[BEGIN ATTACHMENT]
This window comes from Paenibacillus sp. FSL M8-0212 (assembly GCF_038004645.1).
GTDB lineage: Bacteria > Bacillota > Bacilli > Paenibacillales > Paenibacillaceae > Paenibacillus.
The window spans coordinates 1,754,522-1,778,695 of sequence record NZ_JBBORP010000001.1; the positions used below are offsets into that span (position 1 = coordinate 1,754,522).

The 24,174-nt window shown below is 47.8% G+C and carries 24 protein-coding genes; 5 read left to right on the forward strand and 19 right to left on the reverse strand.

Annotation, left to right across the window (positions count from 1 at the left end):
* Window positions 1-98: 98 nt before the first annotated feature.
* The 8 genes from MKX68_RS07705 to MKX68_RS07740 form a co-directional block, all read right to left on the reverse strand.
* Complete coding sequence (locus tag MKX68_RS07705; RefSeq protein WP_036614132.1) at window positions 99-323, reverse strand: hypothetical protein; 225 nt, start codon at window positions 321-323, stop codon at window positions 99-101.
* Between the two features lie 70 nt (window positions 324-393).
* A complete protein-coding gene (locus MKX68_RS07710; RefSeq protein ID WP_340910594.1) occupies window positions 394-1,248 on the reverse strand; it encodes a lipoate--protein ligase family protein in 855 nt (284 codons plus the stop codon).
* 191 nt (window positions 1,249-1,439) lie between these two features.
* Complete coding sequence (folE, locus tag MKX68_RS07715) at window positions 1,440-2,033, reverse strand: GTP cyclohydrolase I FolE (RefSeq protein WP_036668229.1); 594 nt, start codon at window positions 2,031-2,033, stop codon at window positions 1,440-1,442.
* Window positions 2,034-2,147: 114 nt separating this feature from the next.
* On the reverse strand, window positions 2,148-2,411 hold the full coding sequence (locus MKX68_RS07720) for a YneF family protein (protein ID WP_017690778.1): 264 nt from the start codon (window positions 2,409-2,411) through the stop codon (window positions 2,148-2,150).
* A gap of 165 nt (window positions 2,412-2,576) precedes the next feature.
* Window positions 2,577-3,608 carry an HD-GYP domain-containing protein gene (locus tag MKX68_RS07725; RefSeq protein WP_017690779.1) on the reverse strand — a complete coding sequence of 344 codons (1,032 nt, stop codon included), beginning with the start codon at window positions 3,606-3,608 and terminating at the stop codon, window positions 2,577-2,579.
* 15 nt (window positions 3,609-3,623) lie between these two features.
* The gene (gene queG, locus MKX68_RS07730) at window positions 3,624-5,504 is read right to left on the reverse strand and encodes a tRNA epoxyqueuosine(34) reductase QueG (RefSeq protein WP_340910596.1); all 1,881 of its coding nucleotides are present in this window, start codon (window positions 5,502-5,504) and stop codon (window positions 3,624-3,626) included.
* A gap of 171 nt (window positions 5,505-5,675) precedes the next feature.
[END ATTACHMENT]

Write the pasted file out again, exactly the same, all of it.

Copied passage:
This window comes from Paenibacillus sp. FSL M8-0212 (assembly GCF_038004645.1).
GTDB lineage: Bacteria > Bacillota > Bacilli > Paenibacillales > Paenibacillaceae > Paenibacillus.
The window spans coordinates 1,754,522-1,778,695 of sequence record NZ_JBBORP010000001.1; the positions used below are offsets into that span (position 1 = coordinate 1,754,522).

The 24,174-nt window shown below is 47.8% G+C and carries 24 protein-coding genes; 5 read left to right on the forward strand and 19 right to left on the reverse strand.

Annotation, left to right across the window (positions count from 1 at the left end):
* Window positions 1-98: 98 nt before the first annotated feature.
* The 8 genes from MKX68_RS07705 to MKX68_RS07740 form a co-directional block, all read right to left on the reverse strand.
* Complete coding sequence (locus tag MKX68_RS07705; RefSeq protein WP_036614132.1) at window positions 99-323, reverse strand: hypothetical protein; 225 nt, start codon at window positions 321-323, stop codon at window positions 99-101.
* Between the two features lie 70 nt (window positions 324-393).
* A complete protein-coding gene (locus MKX68_RS07710; RefSeq protein ID WP_340910594.1) occupies window positions 394-1,248 on the reverse strand; it encodes a lipoate--protein ligase family protein in 855 nt (284 codons plus the stop codon).
* 191 nt (window positions 1,249-1,439) lie between these two features.
* Complete coding sequence (folE, locus tag MKX68_RS07715) at window positions 1,440-2,033, reverse strand: GTP cyclohydrolase I FolE (RefSeq protein WP_036668229.1); 594 nt, start codon at window positions 2,031-2,033, stop codon at window positions 1,440-1,442.
* Window positions 2,034-2,147: 114 nt separating this feature from the next.
* On the reverse strand, window positions 2,148-2,411 hold the full coding sequence (locus MKX68_RS07720) for a YneF family protein (protein ID WP_017690778.1): 264 nt from the start codon (window positions 2,409-2,411) through the stop codon (window positions 2,148-2,150).
* A gap of 165 nt (window positions 2,412-2,576) precedes the next feature.
* Window positions 2,577-3,608 carry an HD-GYP domain-containing protein gene (locus tag MKX68_RS07725; RefSeq protein WP_017690779.1) on the reverse strand — a complete coding sequence of 344 codons (1,032 nt, stop codon included), beginning with the start codon at window positions 3,606-3,608 and terminating at the stop codon, window positions 2,577-2,579.
* 15 nt (window positions 3,609-3,623) lie between these two features.
* The gene (gene queG, locus MKX68_RS07730) at window positions 3,624-5,504 is read right to left on the reverse strand and encodes a tRNA epoxyqueuosine(34) reductase QueG (RefSeq protein WP_340910596.1); all 1,881 of its coding nucleotides are present in this window, start codon (window positions 5,502-5,504) and stop codon (window positions 3,624-3,626) included.
* A gap of 171 nt (window positions 5,505-5,675) precedes the next feature.